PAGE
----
Design – demonstration of design principles the mediator follows in relation to their practice.

Doing – demonstration of mediation experience and practice.

Ethics – demonstration of how the mediator engages with ethical dilemmas.

Reflection – demonstration of how the mediator reflects in practise and on practice.



Application documents and guidelines for completing an application for Advanced Mediator Assessment 


The Advanced Mediator Competency Assessment comprises an assessment of application documents, a discussion of the cases submitted and the Mediator’s wider practice.

Details of the application process

  1. Application for Advanced Mediator Assessment

Using the Application Guidelines (insert hyperlink), the applicant should prepare a short Personal Statement to give a brief overview of their practice and experience, and to put the cases they submit into context. They should also write a couple of paragraphs relating to their Reflective Practice.

Although the cases can be read as discrete documents, applicants are also encouraged to refer to skills they have acquired through other mediations they have conducted. Applicants are encouraged to select their cases and highlight those situations which enable them to showcase a number of diverse skills – not all skills will be used in every case. The assessment interview will focus on the skills demonstrated in the cases submitted.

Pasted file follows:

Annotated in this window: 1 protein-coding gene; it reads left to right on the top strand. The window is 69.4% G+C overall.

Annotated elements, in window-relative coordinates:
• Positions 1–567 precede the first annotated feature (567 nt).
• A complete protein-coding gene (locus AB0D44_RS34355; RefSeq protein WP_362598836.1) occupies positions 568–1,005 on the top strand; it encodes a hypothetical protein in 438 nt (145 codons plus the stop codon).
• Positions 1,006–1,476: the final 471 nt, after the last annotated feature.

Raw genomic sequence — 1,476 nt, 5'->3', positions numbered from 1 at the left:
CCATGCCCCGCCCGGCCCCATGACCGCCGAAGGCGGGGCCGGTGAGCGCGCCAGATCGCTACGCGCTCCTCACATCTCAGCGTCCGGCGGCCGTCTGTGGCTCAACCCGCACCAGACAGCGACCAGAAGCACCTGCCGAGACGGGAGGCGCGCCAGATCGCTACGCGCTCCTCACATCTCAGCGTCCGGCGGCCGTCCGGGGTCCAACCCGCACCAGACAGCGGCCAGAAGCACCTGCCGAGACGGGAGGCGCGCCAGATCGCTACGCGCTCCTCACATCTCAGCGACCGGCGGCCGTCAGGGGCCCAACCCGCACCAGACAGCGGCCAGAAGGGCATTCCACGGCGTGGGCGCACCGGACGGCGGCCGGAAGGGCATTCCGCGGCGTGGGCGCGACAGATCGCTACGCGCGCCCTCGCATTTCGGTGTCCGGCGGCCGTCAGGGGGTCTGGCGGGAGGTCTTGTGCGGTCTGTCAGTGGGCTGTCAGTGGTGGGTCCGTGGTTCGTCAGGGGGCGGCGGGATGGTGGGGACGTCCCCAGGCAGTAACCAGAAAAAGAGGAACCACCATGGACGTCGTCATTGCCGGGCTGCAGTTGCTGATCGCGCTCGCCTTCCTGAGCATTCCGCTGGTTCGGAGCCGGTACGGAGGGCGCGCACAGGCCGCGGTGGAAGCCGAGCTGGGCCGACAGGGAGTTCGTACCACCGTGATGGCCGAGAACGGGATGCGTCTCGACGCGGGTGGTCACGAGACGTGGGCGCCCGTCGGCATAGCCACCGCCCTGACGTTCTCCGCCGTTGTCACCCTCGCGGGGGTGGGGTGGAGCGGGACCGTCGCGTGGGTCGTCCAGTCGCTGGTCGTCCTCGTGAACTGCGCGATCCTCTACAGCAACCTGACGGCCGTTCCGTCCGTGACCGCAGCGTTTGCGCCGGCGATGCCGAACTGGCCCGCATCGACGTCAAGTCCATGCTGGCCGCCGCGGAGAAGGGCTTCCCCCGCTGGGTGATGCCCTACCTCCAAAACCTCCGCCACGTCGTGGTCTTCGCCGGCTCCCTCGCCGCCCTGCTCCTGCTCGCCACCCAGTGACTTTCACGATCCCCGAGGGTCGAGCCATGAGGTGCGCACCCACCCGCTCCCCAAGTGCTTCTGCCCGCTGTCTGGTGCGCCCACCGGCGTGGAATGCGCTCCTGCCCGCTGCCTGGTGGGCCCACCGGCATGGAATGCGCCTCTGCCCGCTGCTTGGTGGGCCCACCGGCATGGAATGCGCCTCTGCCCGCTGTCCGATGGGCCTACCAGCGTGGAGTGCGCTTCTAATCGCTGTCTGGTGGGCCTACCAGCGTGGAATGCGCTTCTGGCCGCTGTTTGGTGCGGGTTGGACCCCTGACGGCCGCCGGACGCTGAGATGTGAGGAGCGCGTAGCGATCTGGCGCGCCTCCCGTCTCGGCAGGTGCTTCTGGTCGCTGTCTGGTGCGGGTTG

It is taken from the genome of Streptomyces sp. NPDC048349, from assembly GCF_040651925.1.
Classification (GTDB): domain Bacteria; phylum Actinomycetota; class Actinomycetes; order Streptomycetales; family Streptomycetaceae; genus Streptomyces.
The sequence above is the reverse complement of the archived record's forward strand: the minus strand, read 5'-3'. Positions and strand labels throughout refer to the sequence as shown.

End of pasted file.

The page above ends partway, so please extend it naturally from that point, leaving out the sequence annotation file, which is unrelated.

Through your choice of cases, you should be able to demonstrate that:

  • the required level of Advanced Mediator Competence is demonstrated and evidenced in the cases to be assessed
  • mediation is congruent with agreed definitions of mediation
  • you used appropriate professional judgement to apply the process in a flexible manner that maintains the integrity and transparency of the process